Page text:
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Beowulf: A Translation and Commentary
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Published for the first time! "Beowulf was Tolkien's lodestar. Everything he did led up to or away from it,"---The New Yorker. He first completed this translation in 1926, then corrected it over the years. The commentary consists of excerpts from a series of lectures Tolkien gave in the 1930s in order to clarify the book's vision. 448 pages, softcover.
Number of Pages: 448
Vendor: Mariner Books
|Publication Date: 2015|
"A thrill . . . Beowulf was Tolkiens lodestar. Everything he did led up to or away from it." New Yorker
New York Times bestseller
J.R.R. Tolkien completed his translation of Beowulf in 1926: he returned to it later to make hasty corrections, but seems never to have considered its publication. This edition includes an illuminating written commentary on the poem by the translator himself, drawn from a series of lectures he gave at Oxford in the 1930s.
His creative attention to detail in these lectures gives rise to a sense of the immediacy and clarity of his vision. It is as if Tolkien entered into the imagined past: standing beside Beowulf and his men shaking out their mail-shirts as they beach their ship on the coast of Denmark, listening to Beowulfs rising anger at Unferths taunting, or looking up in amazement at Grendels terrible hand set under the roof of Heorot.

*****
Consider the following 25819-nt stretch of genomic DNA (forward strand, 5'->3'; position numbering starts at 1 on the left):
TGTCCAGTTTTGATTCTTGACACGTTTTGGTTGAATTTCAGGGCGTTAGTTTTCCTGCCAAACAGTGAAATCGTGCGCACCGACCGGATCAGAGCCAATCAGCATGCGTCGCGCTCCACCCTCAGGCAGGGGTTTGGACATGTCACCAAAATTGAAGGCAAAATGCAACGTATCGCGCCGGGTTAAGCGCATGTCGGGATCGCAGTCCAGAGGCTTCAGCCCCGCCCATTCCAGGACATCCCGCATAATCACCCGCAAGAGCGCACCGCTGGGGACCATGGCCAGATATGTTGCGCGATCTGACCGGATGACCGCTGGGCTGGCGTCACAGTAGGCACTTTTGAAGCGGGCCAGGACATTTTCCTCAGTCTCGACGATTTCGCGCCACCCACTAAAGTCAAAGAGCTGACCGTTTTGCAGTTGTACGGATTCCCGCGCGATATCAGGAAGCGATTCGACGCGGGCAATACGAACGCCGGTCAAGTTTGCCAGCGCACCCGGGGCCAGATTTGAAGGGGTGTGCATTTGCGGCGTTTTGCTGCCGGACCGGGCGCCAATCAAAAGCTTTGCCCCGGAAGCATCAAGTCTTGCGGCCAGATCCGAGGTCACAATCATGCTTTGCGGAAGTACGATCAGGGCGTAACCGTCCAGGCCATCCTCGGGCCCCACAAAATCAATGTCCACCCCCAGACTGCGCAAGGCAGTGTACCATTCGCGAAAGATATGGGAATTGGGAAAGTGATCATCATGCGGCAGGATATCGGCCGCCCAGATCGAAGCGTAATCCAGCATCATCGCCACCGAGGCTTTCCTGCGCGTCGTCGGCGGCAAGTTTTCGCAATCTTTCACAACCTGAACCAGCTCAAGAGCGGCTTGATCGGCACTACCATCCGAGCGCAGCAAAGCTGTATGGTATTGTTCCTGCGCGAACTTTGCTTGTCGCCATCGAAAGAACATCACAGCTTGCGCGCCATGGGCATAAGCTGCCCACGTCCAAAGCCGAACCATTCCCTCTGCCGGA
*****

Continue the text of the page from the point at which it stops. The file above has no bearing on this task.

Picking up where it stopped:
"Essential for students of the Old English poemand the ideal gift for devotees of the One Ring." Kirkus
J.R.R. TOLKIEN (18921973) is the creator of Middle-earth and author of such classic and extraordinary works of fiction as The Hobbit, The Lord of the Rings, and The Silmarillion. His books have been translated into more than fifty languages and have sold many millions of copies worldwide.
CHRISTOPHER TOLKIEN is the third son of J.R.R. Tolkien. Appointed by Tolkien to be his literary executor, he has devoted himself to the editing and publication of unpublished writings, notably The Silmarillion, Unfinished Tales, and The History of Middle-earth.
"A thrill . . . “Beowulf” was Tolkien’s lodestar. Everything he did led up to or away from it . . . Perhaps, in the dark of night, he already knew what would happen: that he would never publish his beautiful “Beowulf,” and that his intimacy with the poem, more beautiful, would remain between him and the poet—a secret love." -- New Yorker"Both scholars and lay readers have long awaited Tolkien's "Beowulf" translation and its related materials, and everyone will find something of enduring interest in this collection. For Tolkien, "Beowulf" was both a brilliant and haunting work in its own right and an inspiration for his own fiction. It is a poem that will move us as readers, not forever but as long as we last. Or as Tolkien says, "It must ever call with a profound appeal—until the dragon comes." -- Wall Street Journal"Tolkien-as-guide is delightful, an irresistibly chatty schoolmaster in the Chaucerian mold . . . His learning and Beowulf’s patterns of gloom and fragile light feel intimately related . . . his noble translation joins the ranks of the narrowly saved." – Slate"This rendition—edited by his son Christopher and published for the first time—will delight fans . . . lovers of Tolkien's work will agree that this is a book long overdue." – Publishers Weekly
"A marvel of vigor and economy . . . Essential for students of the Old English poem—and the ideal gift for devotees of the One Ring." — Kirkus
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